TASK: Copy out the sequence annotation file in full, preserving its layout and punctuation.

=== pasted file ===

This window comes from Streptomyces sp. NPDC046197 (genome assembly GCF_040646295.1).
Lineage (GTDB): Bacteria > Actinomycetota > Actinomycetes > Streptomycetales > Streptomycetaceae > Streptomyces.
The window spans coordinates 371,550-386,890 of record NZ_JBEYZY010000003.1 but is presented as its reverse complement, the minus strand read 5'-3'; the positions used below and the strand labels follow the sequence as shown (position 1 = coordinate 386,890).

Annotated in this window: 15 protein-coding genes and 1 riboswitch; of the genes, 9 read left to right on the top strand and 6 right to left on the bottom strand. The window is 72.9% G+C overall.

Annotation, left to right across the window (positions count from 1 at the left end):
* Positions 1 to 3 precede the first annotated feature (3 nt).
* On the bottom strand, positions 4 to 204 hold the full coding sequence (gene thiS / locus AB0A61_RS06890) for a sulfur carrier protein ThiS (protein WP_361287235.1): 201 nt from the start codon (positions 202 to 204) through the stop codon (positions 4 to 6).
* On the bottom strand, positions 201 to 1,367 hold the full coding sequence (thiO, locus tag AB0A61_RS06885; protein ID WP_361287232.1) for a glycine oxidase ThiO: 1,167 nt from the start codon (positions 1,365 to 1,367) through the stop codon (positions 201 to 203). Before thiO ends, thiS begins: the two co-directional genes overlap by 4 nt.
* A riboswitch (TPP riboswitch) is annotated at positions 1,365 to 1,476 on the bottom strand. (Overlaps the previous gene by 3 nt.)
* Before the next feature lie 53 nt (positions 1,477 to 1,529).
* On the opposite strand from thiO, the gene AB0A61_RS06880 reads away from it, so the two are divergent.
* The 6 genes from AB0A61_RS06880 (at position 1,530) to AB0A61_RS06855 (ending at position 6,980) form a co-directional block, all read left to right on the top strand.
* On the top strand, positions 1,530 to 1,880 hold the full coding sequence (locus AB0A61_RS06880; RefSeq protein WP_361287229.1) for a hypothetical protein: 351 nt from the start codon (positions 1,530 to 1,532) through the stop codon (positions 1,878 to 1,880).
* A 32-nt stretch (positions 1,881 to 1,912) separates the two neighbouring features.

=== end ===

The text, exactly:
This window comes from Streptomyces sp. NPDC046197 (genome assembly GCF_040646295.1).
Lineage (GTDB): Bacteria > Actinomycetota > Actinomycetes > Streptomycetales > Streptomycetaceae > Streptomyces.
The window spans coordinates 371,550-386,890 of record NZ_JBEYZY010000003.1 but is presented as its reverse complement, the minus strand read 5'-3'; the positions used below and the strand labels follow the sequence as shown (position 1 = coordinate 386,890).

Annotated in this window: 15 protein-coding genes and 1 riboswitch; of the genes, 9 read left to right on the top strand and 6 right to left on the bottom strand. The window is 72.9% G+C overall.

Annotation, left to right across the window (positions count from 1 at the left end):
* Positions 1 to 3 precede the first annotated feature (3 nt).
* On the bottom strand, positions 4 to 204 hold the full coding sequence (gene thiS / locus AB0A61_RS06890) for a sulfur carrier protein ThiS (protein WP_361287235.1): 201 nt from the start codon (positions 202 to 204) through the stop codon (positions 4 to 6).
* On the bottom strand, positions 201 to 1,367 hold the full coding sequence (thiO, locus tag AB0A61_RS06885; protein ID WP_361287232.1) for a glycine oxidase ThiO: 1,167 nt from the start codon (positions 1,365 to 1,367) through the stop codon (positions 201 to 203). Before thiO ends, thiS begins: the two co-directional genes overlap by 4 nt.
* A riboswitch (TPP riboswitch) is annotated at positions 1,365 to 1,476 on the bottom strand. (Overlaps the previous gene by 3 nt.)
* Before the next feature lie 53 nt (positions 1,477 to 1,529).
* On the opposite strand from thiO, the gene AB0A61_RS06880 reads away from it, so the two are divergent.
* The 6 genes from AB0A61_RS06880 (at position 1,530) to AB0A61_RS06855 (ending at position 6,980) form a co-directional block, all read left to right on the top strand.
* On the top strand, positions 1,530 to 1,880 hold the full coding sequence (locus AB0A61_RS06880; RefSeq protein WP_361287229.1) for a hypothetical protein: 351 nt from the start codon (positions 1,530 to 1,532) through the stop codon (positions 1,878 to 1,880).
* A 32-nt stretch (positions 1,881 to 1,912) separates the two neighbouring features.